By Christine White
That’s the question I asked.
It’s the mold that grew on my moist heart and kept me from opening myself up. It’s what I worried about in my early 20s and why I avoided dating.
I didn’t believe I could be me, who required a flow chart and three hours to explain my family or origin “situation” and who also had anxiety at times. I couldn’t think of me and the words catch, find, desirable or chosen in the same lifetime, never mind the same sentence.
Honest and alone, or fake with a companion? I didn’t like either choice but they were the only choices I thought existed.
I’m not telling people I have mentally ill, alcoholic father, complex relationships with some of my family, difficulty with some sexual positions and am a little sensitive to too much drinking. No way.
This may not be a surprise but my beliefs weren’t all that great for my relationships.
I wish someone had said to me: “The question isn’t if anyone can love your damaged self, it’s whether you can accept and love yourself unconditionally.”
The truth was I didn’t like, love or believe in me.
I didn’t accept my history. I wasn’t loving with myself. I had no compassion for my anxiety. If didn’t like or love myself, how could others love me?
I was hoping to find someone who could love me better than I did.
I saw my complications as only baggage, terrible and negative. I saw what I came with as debris, burdens and contagious toxins and that it would be dangerous for others to get close to me. What, that’s not sexy? That’s not attractive, compelling or appealing?
I get it now, but I didn’t when I was younger.
Now I see that I am a warrior, resilient and sort of spellbinding at times. I navigated obstacle courses that required getting on all fours, muddy, messy and fighting like hell. And I did—while going to school, working and helping take care of others too.
Those are some worthwhile traits and experiences—assets even—not something I needed to apologize for.
But there was one person who didn’t know or trust or believe that: me.
Without me as an ally I didn’t have a chance, and I didn’t clue into this for a long time. Instead, I compared myself to others who were living different lives, who had different paths and histories. Of course we weren’t the same.
I could only see where I fell short, and how I didn’t compare. I judged myself for failing to have as much as joy or spontaneity without seeing that I also had more depth and responsibility.
I was taking care of my Nana who was sick with ovarian cancer. I was battling post-traumatic stress and learning way too much about loss, going to too many funerals in my early 20s. Then, my sister bumped into the biological father we hadn’t seen since we were toddlers.
It was a lot. It wasn’t odd that I had anxiety, it was pretty remarkable that I kept it together as well as I did.
My early 20s weren’t spent happy, carefree or wild. But they weren’t wasted. They were meaningful, deep and important.
I spent more time with grandmother than many get to in a lifetime. I got to do fingerpaints with my cousin and drink iced coffee and plant flowers with my aunt. I learned about loss and grief and how to prioritize, juggle jobs, school and my budget.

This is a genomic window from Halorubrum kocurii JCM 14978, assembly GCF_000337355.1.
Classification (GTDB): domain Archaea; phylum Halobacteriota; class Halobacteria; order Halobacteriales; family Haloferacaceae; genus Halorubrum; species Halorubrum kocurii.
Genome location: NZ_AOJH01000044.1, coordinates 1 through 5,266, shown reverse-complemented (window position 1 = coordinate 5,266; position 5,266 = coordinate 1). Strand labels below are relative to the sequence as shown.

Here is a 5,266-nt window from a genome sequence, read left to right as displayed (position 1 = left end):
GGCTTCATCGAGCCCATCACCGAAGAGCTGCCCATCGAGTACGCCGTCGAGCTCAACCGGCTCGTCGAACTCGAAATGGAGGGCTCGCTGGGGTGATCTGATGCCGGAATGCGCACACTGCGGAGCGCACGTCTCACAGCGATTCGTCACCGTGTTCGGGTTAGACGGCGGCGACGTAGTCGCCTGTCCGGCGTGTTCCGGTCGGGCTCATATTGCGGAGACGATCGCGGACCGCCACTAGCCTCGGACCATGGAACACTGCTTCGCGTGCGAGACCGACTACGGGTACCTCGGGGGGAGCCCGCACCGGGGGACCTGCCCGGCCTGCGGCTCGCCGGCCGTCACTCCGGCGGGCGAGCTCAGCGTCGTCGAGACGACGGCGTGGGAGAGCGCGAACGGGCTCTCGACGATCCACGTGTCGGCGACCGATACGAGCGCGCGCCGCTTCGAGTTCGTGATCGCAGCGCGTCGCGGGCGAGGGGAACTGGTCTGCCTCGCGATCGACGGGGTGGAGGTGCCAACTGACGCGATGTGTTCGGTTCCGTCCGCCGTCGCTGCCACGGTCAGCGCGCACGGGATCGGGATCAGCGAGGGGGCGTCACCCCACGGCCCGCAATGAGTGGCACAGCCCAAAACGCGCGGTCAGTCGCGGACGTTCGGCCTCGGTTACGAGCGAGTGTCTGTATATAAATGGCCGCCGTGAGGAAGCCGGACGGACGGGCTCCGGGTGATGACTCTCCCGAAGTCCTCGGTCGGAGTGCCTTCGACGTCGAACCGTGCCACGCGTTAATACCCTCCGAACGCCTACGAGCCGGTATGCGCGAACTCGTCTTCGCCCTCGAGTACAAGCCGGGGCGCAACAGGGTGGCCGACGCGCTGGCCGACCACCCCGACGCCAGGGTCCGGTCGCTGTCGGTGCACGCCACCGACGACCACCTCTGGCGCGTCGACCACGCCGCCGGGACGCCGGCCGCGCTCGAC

I learned to practice resilience, self-reliance, and learned how much I needed friends, creativity, and a healing tribe. I’ve never run out of material to write about and doubt I ever will. My experiences from childhood on shaped my life and still do.
I was able to create a life with animals, flowers, loved ones, writing, family and a small cottage near the ocean that is more often than not charming, loving and inspiring. I learned to be a parent that I am proud of—not perfect, but good enough and that’s a victory. I got to experience the joy of mothering and I’m grateful.
I’m able to take care of my own child, self, house and budget. I can drive myself to the airport and light my pilot when it goes out. I feel sexually, professionally and financially free, creative and empowered at midlife. And I eat pretty well and do yoga.
Actually I’m sort of amazing.
The question never was how can anyone love me and all my baggage?
The question is: why did I doubt myself? The question is: how come I failed to be my own ally?
Wondering how someone can love a pathetic me with too many bags and issues isn’t helpful. With the exact same life I might have asked, who is better than me at packing, dreaming, traveling and helping others do the same?
Really, the question never was, how can someone love me, but why did I expect them to love me when I did not?
I hope you learn to love yourself faster than I did. You don’t have to do anything to be lovable and no matter the past, you need not prove yourself worthy. You are already lovable.
If you aren’t sure, just practice knowing how someone could love you by loving yourself. Or, as my daughter says, find a way to “deal with your awesomeness…. bam!”
How will anyone you love ever be able to get over you?
That’s the question.